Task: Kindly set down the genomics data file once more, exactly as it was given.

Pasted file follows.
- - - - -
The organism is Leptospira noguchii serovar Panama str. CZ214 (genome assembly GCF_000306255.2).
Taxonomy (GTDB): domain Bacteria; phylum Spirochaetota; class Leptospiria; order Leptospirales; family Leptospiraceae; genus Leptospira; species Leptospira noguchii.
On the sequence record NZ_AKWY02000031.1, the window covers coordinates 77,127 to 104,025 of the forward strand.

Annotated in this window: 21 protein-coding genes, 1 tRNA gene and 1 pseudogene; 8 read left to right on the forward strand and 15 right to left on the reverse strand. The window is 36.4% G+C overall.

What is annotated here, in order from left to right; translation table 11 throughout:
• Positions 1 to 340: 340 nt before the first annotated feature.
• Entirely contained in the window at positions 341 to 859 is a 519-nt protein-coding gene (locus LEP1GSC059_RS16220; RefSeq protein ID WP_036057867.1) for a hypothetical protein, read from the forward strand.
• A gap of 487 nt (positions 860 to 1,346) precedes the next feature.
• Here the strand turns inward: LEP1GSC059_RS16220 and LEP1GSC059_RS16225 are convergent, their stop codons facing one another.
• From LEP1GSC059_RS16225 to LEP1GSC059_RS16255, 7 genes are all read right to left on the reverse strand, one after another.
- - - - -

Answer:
The organism is Leptospira noguchii serovar Panama str. CZ214 (genome assembly GCF_000306255.2).
Taxonomy (GTDB): domain Bacteria; phylum Spirochaetota; class Leptospiria; order Leptospirales; family Leptospiraceae; genus Leptospira; species Leptospira noguchii.
On the sequence record NZ_AKWY02000031.1, the window covers coordinates 77,127 to 104,025 of the forward strand.

Annotated in this window: 21 protein-coding genes, 1 tRNA gene and 1 pseudogene; 8 read left to right on the forward strand and 15 right to left on the reverse strand. The window is 36.4% G+C overall.

What is annotated here, in order from left to right; translation table 11 throughout:
• Positions 1 to 340: 340 nt before the first annotated feature.
• Entirely contained in the window at positions 341 to 859 is a 519-nt protein-coding gene (locus LEP1GSC059_RS16220; RefSeq protein ID WP_036057867.1) for a hypothetical protein, read from the forward strand.
• A gap of 487 nt (positions 860 to 1,346) precedes the next feature.
• Here the strand turns inward: LEP1GSC059_RS16220 and LEP1GSC059_RS16225 are convergent, their stop codons facing one another.
• From LEP1GSC059_RS16225 to LEP1GSC059_RS16255, 7 genes are all read right to left on the reverse strand, one after another.